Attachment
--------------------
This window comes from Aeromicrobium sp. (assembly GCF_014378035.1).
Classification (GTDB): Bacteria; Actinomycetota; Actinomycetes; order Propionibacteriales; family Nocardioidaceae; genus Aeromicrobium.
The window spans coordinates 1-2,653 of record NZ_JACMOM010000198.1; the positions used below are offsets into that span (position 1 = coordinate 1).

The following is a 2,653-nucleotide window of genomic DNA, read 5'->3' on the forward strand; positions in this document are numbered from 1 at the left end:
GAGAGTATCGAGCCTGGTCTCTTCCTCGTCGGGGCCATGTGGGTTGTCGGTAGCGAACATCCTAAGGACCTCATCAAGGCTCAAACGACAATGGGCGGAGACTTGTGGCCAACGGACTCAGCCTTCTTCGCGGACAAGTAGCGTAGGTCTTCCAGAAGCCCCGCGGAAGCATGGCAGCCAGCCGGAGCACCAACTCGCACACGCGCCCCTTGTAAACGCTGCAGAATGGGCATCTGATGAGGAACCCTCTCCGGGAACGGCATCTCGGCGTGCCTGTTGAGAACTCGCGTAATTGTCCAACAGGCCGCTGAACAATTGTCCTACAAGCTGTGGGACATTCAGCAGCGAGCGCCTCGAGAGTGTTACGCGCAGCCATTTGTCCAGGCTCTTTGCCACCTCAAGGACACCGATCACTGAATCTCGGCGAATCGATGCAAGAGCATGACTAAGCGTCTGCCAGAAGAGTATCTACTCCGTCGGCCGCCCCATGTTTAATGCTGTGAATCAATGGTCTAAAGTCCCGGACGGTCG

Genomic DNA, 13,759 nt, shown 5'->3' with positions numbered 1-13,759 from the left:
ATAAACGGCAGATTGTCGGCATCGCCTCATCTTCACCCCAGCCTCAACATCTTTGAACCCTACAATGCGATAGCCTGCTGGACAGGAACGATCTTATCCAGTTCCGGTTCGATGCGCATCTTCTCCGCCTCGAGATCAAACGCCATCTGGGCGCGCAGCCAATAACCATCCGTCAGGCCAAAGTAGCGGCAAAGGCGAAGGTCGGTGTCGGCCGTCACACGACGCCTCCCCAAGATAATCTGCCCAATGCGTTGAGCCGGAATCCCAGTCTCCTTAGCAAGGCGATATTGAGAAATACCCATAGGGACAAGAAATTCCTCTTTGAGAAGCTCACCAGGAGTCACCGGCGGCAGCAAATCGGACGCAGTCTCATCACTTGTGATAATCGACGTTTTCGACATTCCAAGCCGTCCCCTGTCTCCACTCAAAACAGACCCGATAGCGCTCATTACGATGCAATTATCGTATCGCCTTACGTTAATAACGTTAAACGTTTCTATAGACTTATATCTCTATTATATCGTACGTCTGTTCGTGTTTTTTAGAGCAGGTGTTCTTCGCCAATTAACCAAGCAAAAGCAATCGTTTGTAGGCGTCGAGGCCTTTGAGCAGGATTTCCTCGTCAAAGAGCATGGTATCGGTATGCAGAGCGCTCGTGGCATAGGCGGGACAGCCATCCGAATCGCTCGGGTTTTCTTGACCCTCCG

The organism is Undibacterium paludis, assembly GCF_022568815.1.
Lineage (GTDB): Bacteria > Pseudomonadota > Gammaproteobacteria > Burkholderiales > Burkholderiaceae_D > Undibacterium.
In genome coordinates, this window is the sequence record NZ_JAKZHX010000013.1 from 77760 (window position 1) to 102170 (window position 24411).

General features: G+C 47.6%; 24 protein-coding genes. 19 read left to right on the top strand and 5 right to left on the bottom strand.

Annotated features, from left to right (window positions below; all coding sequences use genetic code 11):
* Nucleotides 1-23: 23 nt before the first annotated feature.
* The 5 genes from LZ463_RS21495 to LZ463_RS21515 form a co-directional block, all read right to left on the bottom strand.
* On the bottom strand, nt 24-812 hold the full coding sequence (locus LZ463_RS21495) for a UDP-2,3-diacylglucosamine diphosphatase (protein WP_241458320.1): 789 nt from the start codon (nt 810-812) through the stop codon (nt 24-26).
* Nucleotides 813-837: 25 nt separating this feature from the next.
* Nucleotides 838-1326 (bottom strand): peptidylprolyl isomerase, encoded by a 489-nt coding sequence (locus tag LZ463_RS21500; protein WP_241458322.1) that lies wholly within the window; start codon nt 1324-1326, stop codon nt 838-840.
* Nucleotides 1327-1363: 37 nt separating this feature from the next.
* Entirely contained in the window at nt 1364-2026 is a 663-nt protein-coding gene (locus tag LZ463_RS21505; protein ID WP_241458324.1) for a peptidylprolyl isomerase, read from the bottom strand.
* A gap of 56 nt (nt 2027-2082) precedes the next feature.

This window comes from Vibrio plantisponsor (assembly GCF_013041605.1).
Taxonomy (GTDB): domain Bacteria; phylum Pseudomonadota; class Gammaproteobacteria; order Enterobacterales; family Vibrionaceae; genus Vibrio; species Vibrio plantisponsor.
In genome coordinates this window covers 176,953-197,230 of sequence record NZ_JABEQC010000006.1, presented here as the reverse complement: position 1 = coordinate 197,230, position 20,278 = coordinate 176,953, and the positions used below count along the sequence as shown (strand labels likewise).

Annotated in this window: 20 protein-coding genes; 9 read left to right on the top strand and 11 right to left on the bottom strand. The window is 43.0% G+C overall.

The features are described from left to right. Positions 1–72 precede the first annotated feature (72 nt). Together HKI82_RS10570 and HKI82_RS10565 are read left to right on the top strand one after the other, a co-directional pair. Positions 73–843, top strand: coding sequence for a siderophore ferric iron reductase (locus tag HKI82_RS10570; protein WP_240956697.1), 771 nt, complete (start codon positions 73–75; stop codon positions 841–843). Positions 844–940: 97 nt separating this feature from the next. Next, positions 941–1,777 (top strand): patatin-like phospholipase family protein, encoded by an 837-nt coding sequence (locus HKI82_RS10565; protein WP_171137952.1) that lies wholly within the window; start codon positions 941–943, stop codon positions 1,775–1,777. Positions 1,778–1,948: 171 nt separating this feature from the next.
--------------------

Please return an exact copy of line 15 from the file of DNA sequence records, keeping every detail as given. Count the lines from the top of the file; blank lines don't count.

* On the bottom strand, nt 24-812 hold the full coding sequence (locus LZ463_RS21495) for a UDP-2,3-diacylglucosamine diphosphatase (protein WP_241458320.1): 789 nt from the start codon (nt 810-812) through the stop codon (nt 24-26).